Six Things I Wish I Knew Before I Started Growing Cut Flowers

I can imagine why you might want to grow cut flowers; to go out into your garden on a golden summer evening, clippers in hand, and hunt for ripe blooms to bring into your house. There is such a stillness of mind in picking and arranging flowers that feels so good it must be part of being human—so ancient it’s writ right into our DNA.

So then why is it so damn frustrating to learn how to do it? There is so much to learn and I’ve spent hours and hours researching and pulling together resources because as it turns out, it’s not like learning to grow vegetables where you can go to your local library and check out a dozen books on the subject.

My goal is help you skip all that and get straight to the reward at the end. Here are the top six things I wish I knew when I started growing cut flowers:

 

1. Not every flower makes a good cut flower

The first time I sought out to grow cut flowers I did what I’m sure most people do: circled a bunch of photos in my seed catalogue that looked pretty and ordered them. I’m embarrassed to admit how little I knew about flowers in general before I hit the order button, but I quickly found myself standing in a garden of blooms and not knowing what to do: “where do I cut?” “is this right?” “it’s so short?” Since then I’ve devoted a lot of time to learning what exactly the cut flower trade is all about and what flowers work as cut flowers. I’ve come to realize that the object of the game is all about the ideal stem.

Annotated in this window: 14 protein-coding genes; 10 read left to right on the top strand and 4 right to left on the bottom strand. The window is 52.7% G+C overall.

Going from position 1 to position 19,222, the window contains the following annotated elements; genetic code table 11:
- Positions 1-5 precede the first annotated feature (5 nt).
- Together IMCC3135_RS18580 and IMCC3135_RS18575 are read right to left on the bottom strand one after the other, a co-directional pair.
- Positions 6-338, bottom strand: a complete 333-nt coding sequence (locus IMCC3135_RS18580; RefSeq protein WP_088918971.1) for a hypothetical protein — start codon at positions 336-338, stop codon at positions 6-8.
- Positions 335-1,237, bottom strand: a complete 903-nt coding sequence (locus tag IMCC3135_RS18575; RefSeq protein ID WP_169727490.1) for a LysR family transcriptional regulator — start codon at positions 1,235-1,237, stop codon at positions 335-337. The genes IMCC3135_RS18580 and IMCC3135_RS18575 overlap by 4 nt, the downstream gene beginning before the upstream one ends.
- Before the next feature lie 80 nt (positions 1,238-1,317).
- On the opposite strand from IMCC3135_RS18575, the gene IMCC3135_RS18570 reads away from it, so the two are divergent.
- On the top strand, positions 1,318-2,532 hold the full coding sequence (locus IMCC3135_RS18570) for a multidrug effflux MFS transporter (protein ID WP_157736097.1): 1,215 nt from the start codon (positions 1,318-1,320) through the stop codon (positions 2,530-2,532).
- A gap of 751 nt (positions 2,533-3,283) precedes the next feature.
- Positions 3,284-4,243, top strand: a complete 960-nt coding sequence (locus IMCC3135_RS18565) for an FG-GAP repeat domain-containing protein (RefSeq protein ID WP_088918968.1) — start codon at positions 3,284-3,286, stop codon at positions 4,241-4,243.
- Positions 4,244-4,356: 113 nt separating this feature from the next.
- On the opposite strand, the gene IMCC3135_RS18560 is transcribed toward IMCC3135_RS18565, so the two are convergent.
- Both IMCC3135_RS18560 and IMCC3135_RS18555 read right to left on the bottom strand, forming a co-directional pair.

Basically, an ideal stem is 18-24”, about 1/4” thick, and lasts a week in a vase. Flowers developed for the cut flower industry will produce these ideal stems (if you know how to grow them properly, ugh!) while most garden flowers will not. That’s why if you want to grow cut flowers you have to become somewhat versed in the catalogue of cut flower varieties – I find the little pair of scissors in the seed catalogue don’t always hold true.

 

2. Pinching

One lesson that isn’t shared nearly enough is that many cut flower varieties need to be pinched! That means that if you just plant them in the ground as they grow they will not produce any ideal stems without this crucial step. Basically, many branching type flowers will send up one leader and multiple side shoots – none of which will be the ideal stem. To encourage the plant to produce ideal stems – the leader must be “pinched” sending more energy to the side shoots to become bigger, longer, and of a more uniform size, length and bloom time. I usually aim to pinch the leader so that around 4 leaf sets are left – meaning 8 side shoots will develop into ideal stems.

 

3. Spacing

As with vegetables, if cut flowers are planted too close they won’t grow to their ideal size. However, if planted too spaciously, they actually might suffer in length and straightness. There is an ideal range for cut flowers to be planted in, and in order to get an ideal stem, these should be adhered to. As a side note, some cut flowers can be grown either to harvest their leader or to pinch and harvest as a branching type. For harvesting leaders, plants should be closer together.

 

4. Proper Stage of Harvest

Another quandary I ended up in when I first tried growing cut flowers was a short vase life. I soon learned that many cut flowers need to be harvested before they’ve fully bloomed and allowed to open in the vase. Cosmos are the number one flower that springs to mind – their delicate single petals not only fall off soon after picking if they’re already open, but they’re a favourite of many insects who like to nibble on them. Sunflowers also fall into this category.

There’s also another category of harvest stage for blooms that need to be fully open before they’re picked – like zinnias. Zinnias have stems that don’t harden up until their flowers have been open for a day or two. Basil is also more likely to wilt if not fully mature.